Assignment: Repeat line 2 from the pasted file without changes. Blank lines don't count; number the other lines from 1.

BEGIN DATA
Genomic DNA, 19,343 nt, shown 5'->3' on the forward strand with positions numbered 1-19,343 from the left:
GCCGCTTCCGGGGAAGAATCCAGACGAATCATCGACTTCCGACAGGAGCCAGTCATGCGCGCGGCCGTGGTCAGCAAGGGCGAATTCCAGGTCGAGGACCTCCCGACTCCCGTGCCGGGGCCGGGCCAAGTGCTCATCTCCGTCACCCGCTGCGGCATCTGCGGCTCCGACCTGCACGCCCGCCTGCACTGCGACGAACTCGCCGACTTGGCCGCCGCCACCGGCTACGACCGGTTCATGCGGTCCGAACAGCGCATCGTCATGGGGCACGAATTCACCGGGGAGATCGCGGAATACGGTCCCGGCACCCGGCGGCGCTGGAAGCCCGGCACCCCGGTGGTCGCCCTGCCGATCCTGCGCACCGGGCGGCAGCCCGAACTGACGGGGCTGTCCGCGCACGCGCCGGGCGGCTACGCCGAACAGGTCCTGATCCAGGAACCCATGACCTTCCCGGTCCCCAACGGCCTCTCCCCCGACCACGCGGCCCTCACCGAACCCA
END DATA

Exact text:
GCCGCTTCCGGGGAAGAATCCAGACGAATCATCGACTTCCGACAGGAGCCAGTCATGCGCGCGGCCGTGGTCAGCAAGGGCGAATTCCAGGTCGAGGACCTCCCGACTCCCGTGCCGGGGCCGGGCCAAGTGCTCATCTCCGTCACCCGCTGCGGCATCTGCGGCTCCGACCTGCACGCCCGCCTGCACTGCGACGAACTCGCCGACTTGGCCGCCGCCACCGGCTACGACCGGTTCATGCGGTCCGAACAGCGCATCGTCATGGGGCACGAATTCACCGGGGAGATCGCGGAATACGGTCCCGGCACCCGGCGGCGCTGGAAGCCCGGCACCCCGGTGGTCGCCCTGCCGATCCTGCGCACCGGGCGGCAGCCCGAACTGACGGGGCTGTCCGCGCACGCGCCGGGCGGCTACGCCGAACAGGTCCTGATCCAGGAACCCATGACCTTCCCGGTCCCCAACGGCCTCTCCCCCGACCACGCGGCCCTCACCGAACCCA